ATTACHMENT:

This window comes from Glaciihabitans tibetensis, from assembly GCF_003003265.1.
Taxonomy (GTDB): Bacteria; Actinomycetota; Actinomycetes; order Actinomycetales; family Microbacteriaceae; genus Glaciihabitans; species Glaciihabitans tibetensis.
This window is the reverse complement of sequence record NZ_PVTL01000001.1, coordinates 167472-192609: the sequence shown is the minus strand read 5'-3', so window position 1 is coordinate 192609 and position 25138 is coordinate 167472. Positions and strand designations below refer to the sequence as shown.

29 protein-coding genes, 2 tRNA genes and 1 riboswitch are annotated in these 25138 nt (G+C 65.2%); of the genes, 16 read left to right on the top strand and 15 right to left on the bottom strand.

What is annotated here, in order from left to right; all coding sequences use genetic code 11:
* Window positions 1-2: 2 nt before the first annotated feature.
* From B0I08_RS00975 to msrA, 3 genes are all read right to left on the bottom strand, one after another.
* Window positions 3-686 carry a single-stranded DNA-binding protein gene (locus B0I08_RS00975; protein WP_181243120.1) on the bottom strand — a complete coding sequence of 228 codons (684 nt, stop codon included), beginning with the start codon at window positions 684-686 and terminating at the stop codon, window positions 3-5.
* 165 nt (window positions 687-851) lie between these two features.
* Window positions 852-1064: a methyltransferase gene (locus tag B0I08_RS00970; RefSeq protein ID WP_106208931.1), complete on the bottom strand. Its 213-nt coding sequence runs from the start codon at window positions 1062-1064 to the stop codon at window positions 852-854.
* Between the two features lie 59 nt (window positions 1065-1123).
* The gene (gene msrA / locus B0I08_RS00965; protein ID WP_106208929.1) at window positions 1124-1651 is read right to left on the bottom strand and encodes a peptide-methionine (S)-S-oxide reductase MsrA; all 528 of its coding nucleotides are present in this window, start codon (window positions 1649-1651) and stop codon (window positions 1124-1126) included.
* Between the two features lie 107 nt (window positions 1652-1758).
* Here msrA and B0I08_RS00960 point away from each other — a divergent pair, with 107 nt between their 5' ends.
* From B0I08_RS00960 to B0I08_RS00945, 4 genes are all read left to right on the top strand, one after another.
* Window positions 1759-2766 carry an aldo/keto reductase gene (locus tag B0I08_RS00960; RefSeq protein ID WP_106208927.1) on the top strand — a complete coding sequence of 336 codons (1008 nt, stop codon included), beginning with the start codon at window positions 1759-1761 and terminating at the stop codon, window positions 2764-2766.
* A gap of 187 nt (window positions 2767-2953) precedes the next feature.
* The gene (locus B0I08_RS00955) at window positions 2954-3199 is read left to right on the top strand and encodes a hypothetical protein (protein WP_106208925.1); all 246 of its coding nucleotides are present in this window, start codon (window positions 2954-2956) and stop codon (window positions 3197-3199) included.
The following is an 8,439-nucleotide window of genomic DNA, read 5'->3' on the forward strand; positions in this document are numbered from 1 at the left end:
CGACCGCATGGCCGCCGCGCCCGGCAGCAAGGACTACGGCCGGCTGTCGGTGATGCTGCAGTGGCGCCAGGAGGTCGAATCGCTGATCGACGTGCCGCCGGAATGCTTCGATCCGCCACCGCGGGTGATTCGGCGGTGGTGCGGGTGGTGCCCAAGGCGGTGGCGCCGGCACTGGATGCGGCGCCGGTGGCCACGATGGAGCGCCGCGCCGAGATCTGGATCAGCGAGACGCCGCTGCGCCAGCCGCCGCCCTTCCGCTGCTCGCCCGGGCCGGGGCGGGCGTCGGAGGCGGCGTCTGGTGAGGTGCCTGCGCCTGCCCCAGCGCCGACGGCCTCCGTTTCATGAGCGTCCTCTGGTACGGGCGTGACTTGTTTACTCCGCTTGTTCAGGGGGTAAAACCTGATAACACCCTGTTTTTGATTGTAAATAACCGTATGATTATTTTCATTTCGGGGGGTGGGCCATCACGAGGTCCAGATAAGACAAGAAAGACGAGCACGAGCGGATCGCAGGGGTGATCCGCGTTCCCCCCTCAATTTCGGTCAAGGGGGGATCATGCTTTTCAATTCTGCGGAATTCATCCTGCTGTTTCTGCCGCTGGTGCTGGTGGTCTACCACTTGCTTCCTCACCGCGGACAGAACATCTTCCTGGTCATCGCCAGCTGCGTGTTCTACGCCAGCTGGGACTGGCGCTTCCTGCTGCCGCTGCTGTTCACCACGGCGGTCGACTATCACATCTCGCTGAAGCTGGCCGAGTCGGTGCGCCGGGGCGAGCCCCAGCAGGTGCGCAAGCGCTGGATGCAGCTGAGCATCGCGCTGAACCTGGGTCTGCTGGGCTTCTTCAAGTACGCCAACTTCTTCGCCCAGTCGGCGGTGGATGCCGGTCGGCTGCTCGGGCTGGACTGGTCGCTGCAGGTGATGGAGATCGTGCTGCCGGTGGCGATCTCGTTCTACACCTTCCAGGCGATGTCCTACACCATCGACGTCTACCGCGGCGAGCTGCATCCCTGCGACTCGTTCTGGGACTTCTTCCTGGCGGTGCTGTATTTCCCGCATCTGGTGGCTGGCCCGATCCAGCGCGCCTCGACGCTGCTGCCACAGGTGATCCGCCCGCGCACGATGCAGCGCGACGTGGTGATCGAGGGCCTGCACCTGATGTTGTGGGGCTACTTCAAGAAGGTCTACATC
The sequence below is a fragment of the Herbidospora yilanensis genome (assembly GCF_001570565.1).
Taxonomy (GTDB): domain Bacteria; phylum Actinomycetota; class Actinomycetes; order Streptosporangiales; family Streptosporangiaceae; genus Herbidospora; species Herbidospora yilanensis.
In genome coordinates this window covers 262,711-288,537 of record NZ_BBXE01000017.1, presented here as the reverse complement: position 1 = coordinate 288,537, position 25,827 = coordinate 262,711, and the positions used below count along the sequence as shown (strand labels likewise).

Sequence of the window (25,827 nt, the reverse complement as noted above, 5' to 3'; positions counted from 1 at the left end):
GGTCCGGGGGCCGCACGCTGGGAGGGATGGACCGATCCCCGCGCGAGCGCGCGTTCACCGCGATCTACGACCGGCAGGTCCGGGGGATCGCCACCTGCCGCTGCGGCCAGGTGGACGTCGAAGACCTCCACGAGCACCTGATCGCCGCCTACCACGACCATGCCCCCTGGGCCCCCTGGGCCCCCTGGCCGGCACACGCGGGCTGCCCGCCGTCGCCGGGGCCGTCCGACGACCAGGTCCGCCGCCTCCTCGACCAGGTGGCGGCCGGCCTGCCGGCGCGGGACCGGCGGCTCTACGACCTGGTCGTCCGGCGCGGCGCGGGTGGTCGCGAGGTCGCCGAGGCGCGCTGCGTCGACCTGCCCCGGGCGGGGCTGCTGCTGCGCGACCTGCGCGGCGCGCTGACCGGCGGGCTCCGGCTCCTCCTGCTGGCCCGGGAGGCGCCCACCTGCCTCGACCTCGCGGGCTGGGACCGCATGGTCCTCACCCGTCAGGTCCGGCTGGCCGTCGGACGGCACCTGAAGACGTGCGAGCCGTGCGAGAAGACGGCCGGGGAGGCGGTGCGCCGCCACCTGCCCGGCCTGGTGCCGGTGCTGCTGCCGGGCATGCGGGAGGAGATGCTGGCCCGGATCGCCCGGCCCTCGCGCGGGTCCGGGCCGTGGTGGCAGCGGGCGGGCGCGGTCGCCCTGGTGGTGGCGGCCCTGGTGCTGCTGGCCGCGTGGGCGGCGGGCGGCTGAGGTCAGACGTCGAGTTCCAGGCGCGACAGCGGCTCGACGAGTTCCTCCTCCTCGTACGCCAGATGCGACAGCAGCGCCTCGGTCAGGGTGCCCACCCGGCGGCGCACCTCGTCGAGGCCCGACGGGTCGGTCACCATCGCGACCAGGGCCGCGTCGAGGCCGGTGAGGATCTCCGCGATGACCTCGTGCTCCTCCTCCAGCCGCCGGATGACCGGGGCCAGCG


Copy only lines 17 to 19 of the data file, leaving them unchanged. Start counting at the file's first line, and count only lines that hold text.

* A gap of 187 nt (window positions 2767-2953) precedes the next feature.
* The gene (locus B0I08_RS00955) at window positions 2954-3199 is read left to right on the top strand and encodes a hypothetical protein (protein WP_106208925.1); all 246 of its coding nucleotides are present in this window, start codon (window positions 2954-2956) and stop codon (window positions 3197-3199) included.
The following is an 8,439-nucleotide window of genomic DNA, read 5'->3' on the forward strand; positions in this document are numbered from 1 at the left end: